The commandant of the Marine Corps will have five years to stop separating men and women at the service's oldest boot camp, if a new amendment added to the 2020 defense authorization bill survives to ratification.
Rep. Jackie Speier, a California Democrat and chair of the House Armed Services Military Personnel subcommittee, proposed the amendment on Wednesday, which would prohibit gender-segregated training at the Marine Corps recruit depots.
"Training at the Marine Corps Recruit Depot, Parris Island, South Carolina, may not be segregated based on gender," the measure states. "The Commandant of the Marine Corps shall carry out this subsection not later than five years after the date of the enactment of this Act."
Some men and women attending Marine Corps boot camp are training more closely together than ever, but the training is unlikely to be fully integrated, the service's top general said this week.
Marine Corps leaders are currently reviewing the performance of the first-ever coed company that lived, trained and graduated together in March. In some areas, they performed better than other companies and in other areas worse, Commandant Gen. Robert Neller told Military.com at the Sea-Air-Space conference outside Washington, D.C.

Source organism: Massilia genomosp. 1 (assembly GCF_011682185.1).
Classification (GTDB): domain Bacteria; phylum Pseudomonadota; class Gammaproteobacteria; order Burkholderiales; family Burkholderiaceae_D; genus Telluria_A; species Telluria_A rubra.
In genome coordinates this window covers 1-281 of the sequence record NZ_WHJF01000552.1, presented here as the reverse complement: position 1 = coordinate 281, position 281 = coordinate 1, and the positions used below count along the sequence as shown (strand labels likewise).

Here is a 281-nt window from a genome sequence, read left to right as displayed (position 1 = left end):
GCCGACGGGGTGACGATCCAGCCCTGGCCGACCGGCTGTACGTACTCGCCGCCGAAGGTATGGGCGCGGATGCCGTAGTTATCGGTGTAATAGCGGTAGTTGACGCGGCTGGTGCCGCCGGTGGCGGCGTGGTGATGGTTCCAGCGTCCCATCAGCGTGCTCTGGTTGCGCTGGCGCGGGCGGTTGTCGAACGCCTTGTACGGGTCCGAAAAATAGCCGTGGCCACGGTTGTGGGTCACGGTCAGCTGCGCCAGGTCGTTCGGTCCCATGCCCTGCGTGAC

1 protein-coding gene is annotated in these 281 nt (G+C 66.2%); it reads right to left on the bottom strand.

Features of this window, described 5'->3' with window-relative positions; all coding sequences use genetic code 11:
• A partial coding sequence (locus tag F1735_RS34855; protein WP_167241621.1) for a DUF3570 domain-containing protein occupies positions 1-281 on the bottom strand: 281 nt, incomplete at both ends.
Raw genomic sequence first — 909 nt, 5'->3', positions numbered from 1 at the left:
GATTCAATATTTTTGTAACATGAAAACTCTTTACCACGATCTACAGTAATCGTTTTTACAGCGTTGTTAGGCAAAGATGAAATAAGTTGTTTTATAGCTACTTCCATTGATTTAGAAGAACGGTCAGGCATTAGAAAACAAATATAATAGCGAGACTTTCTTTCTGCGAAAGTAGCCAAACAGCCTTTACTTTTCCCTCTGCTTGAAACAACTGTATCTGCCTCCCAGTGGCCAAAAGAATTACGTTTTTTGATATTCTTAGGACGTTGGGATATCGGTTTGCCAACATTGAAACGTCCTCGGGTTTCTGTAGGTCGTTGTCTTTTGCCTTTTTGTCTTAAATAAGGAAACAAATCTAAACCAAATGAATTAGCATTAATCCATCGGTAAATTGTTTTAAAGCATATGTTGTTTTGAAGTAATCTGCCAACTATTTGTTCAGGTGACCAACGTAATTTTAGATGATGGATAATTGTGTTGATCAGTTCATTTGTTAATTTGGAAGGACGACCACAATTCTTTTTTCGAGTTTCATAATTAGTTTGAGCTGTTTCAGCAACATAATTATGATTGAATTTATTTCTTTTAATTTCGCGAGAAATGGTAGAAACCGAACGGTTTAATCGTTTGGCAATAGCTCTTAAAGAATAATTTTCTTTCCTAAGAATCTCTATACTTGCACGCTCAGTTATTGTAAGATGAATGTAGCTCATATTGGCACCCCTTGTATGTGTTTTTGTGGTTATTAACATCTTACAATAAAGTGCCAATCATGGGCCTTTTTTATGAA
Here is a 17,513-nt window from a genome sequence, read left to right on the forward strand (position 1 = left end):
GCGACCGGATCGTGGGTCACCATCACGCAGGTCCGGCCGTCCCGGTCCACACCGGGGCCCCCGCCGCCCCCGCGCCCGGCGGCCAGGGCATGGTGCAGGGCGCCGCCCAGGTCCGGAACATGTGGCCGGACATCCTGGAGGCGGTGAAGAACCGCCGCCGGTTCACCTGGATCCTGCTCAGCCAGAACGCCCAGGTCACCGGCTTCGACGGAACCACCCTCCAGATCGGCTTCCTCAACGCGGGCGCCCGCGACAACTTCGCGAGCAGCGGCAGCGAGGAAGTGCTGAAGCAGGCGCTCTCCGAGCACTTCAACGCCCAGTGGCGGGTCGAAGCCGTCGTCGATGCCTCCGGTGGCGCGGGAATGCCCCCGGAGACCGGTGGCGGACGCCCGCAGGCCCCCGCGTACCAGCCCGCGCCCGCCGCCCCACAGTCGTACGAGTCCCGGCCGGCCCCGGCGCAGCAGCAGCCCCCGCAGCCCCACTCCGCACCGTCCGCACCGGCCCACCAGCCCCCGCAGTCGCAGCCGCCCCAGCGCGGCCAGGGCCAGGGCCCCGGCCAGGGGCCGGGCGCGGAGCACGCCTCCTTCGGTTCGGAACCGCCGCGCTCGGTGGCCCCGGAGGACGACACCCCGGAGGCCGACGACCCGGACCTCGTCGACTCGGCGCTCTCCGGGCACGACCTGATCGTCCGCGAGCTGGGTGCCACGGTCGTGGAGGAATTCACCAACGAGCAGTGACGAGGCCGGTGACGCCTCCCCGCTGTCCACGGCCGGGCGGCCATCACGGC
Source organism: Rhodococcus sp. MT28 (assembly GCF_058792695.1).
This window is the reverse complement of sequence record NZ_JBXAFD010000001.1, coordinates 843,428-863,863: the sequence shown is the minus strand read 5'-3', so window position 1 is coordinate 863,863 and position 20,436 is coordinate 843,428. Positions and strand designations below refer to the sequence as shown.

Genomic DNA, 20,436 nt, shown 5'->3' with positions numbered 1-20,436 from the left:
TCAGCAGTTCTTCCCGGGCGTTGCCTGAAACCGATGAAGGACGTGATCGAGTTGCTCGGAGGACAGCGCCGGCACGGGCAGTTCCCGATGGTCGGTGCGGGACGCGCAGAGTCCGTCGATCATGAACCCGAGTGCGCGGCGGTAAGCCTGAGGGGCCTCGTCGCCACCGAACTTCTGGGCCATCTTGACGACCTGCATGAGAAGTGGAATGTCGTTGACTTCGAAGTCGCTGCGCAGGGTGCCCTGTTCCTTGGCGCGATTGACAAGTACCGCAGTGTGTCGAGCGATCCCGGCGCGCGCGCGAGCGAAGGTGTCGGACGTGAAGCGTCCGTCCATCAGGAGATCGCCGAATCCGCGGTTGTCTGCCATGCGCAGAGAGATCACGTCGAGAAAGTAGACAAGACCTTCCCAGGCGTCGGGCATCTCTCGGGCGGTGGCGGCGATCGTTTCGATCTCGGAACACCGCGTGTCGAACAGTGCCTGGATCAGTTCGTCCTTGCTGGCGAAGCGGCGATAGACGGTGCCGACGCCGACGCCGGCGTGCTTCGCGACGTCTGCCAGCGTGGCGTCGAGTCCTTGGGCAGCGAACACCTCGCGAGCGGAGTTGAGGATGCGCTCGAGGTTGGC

Capt. Michael Bruce, outgoing commander of Echo Battery, Battalion Landing Team, 1st Battalion, 4th Marines, hands the battery guidon to 1st Lt. Jessi Wieck during a Change of Command ceremony at Camp Hansen, Okinawa, Japan, April 12, 2019. (U.S. Marine Corps/Gunnery Sgt. T. T. Parish)
Seaman Calsea Clemens of the Coast Guard Cutter Galveston Island (WPB 1349) mans the rail and renders honors to the USS Missouri and USS Arizona in Pearl Harbor while on their final underway trip March 9, 2018. The Galveston Island is a 110-foot Island-class patrol boat has been in service since 1992 and was originally homeported in Apra Harbor, Guam. (U.S. Coast Guard/Chief Petty Officer Sara Muir)
One of the U.S. Coast Guard's earliest female officers is urging women to "remain strong and tough" as the service tries to find ways to encourage them to stay.
Women are leaving the Coast Guard at higher rates than men — which means fewer at higher ranks.